- My partner and I continued to visit each other regularly regardless, and I still enjoyed that aspect of the game, but I think that’s largely to do with the social aspect of multiplayer.
Borderlands 2 (Borderlands 2) is a post-apocalyptic sci-fi first-person shooter. Its main draw, besides its ridiculous characters and engaging storyline, is its gameplay features. The game randomly generates guns, and the results can be hilarious—anywhere from a sniper rifle that shoots multiple corrosive bullets at once, to a rocket launcher that fires electrical shells and explodes when you reload it. Guns aside, the game allows you to play as various characters, each with three different skill trees so you can customize your game play style to your liking.
I have played through the game several years ago, but my partner and I decided to give it another go together. We were instantly hooked, and spent all of our free time over the weekend playing together. It was a really nice change of pace from the usual games I play, if only because it was heavily quest-oriented, unlike Overwatch, and still action-packed, unlike Animal Crossing.
This week, I took notice of a few key things in regards to how playing Borderlands 2 impacted me:
- I quickly became obsessed with the game, despite my original hesitation to play. I had remember liking the game but never having much fun on any previous attempts to play through it again. This time, however, I found myself continuously thinking about the game and wanting to play, even after taking a much needed break.
- I was very interested in completing as many side-quests and gathering as much loot as possible. The game seemed to hit the similar pleasure-spot in the brain that completing tasks in Animal Crossing does, but at a much, much faster rate. It was an incredibly satisfying experience, and I was always in a good mood after playing.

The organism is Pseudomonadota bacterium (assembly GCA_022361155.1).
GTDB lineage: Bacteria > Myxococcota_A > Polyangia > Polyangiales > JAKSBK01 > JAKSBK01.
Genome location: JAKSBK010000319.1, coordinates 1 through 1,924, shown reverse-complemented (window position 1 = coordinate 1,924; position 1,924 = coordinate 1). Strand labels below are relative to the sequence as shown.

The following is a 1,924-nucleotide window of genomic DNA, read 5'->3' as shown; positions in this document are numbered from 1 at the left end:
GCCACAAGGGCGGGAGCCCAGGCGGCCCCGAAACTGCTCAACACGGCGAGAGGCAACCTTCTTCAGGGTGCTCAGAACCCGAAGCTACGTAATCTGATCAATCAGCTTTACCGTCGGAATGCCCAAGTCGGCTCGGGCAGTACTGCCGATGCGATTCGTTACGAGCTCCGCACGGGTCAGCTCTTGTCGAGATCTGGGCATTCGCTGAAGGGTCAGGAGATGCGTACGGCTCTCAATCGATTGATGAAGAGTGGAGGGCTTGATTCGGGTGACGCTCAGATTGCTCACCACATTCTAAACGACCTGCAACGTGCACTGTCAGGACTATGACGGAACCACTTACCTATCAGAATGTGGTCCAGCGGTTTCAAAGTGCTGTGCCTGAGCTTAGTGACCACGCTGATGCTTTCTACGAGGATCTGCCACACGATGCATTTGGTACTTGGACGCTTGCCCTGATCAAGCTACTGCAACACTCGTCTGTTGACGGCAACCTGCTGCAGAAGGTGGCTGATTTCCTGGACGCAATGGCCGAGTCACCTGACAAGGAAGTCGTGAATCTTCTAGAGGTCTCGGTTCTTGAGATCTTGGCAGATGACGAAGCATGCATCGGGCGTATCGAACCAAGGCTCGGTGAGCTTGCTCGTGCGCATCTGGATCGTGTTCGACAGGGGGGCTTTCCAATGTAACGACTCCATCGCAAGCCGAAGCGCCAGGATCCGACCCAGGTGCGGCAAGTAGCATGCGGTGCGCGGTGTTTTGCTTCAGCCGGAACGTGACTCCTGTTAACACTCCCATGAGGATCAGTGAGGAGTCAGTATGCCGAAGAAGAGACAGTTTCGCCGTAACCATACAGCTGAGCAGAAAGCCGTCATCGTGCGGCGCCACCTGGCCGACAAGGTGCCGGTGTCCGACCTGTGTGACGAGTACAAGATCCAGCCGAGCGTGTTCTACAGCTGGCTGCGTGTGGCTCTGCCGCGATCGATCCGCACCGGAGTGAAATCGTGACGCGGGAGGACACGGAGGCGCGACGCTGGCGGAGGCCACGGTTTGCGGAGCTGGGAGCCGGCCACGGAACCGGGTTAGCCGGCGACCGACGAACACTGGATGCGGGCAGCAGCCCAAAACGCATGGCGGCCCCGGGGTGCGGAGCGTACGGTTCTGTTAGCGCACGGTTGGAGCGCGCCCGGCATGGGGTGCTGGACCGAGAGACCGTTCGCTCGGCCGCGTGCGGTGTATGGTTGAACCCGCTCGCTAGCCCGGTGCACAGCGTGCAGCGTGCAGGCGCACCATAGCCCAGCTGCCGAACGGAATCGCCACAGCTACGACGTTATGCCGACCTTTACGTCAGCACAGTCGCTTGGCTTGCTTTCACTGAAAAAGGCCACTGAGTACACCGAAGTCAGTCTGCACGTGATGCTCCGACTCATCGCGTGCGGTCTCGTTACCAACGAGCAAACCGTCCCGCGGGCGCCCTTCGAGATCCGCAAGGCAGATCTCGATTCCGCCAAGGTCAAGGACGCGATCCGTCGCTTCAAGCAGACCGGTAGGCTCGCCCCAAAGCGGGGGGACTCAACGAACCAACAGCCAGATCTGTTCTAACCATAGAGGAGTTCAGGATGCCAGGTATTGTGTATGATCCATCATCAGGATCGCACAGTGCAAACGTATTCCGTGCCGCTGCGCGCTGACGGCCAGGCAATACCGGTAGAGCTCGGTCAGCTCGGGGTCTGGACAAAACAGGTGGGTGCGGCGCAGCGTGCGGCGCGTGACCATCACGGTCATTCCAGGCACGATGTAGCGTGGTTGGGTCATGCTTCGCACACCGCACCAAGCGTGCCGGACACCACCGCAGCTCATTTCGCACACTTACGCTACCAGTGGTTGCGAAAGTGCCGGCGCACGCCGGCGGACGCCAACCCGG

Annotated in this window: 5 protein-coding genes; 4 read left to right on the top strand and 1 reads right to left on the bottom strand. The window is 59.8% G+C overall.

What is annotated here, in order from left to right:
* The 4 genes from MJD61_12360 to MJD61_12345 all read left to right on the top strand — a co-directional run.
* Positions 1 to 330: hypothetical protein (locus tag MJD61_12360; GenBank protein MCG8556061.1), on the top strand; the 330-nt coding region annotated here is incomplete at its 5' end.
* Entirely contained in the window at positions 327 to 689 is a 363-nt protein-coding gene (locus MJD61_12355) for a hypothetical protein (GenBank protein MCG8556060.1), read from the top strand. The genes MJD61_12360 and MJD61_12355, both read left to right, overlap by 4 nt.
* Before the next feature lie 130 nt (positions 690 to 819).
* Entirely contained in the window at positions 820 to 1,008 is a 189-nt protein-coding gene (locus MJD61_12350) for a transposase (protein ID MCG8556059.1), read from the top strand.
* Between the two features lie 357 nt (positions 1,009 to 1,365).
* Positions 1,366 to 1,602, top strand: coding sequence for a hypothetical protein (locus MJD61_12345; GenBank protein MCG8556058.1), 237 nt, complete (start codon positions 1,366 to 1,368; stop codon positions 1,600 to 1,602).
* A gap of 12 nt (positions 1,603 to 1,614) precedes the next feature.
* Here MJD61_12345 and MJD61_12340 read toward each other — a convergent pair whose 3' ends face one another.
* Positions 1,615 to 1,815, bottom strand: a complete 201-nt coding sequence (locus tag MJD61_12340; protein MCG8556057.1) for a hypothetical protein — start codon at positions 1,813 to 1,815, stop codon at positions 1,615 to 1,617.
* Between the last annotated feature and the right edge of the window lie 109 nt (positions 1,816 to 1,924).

- A few times I did feel a bit burnt out because of the expedited nature in which we were playing, but the desire to play was always refreshed after sleeping it off. The game is addictive, and it already has me planning feature play-throughs as different characters. Playing has been a very enjoyable experience and it’s always pleasant to re-visit an old game with different people. Due to the co-op gameplay, I think it could be fun to play with even more people, too.
While I had a very good time with Borderlands 2 this week, I was not especially invested in any other game I played. It’s a good thing to be able to detach myself from games, and I don’t think I’m becoming bored with them, but it seems that I might just not be enjoying the things that I used to as much. I’m a very low-energy, high-stress individual, and so I tend to rely on games as a hobby to keep me busy. I hope that things improve by next week.
Animal Crossing: New Leaf. Nintendo. December 8, 2016. Video game.
Borderlands 2. Gearbox Software. September 18, 2012. Video game.
Overwatch. 22.214.171.124B. Blizzard Entertainment. August 31, 2017. Video game.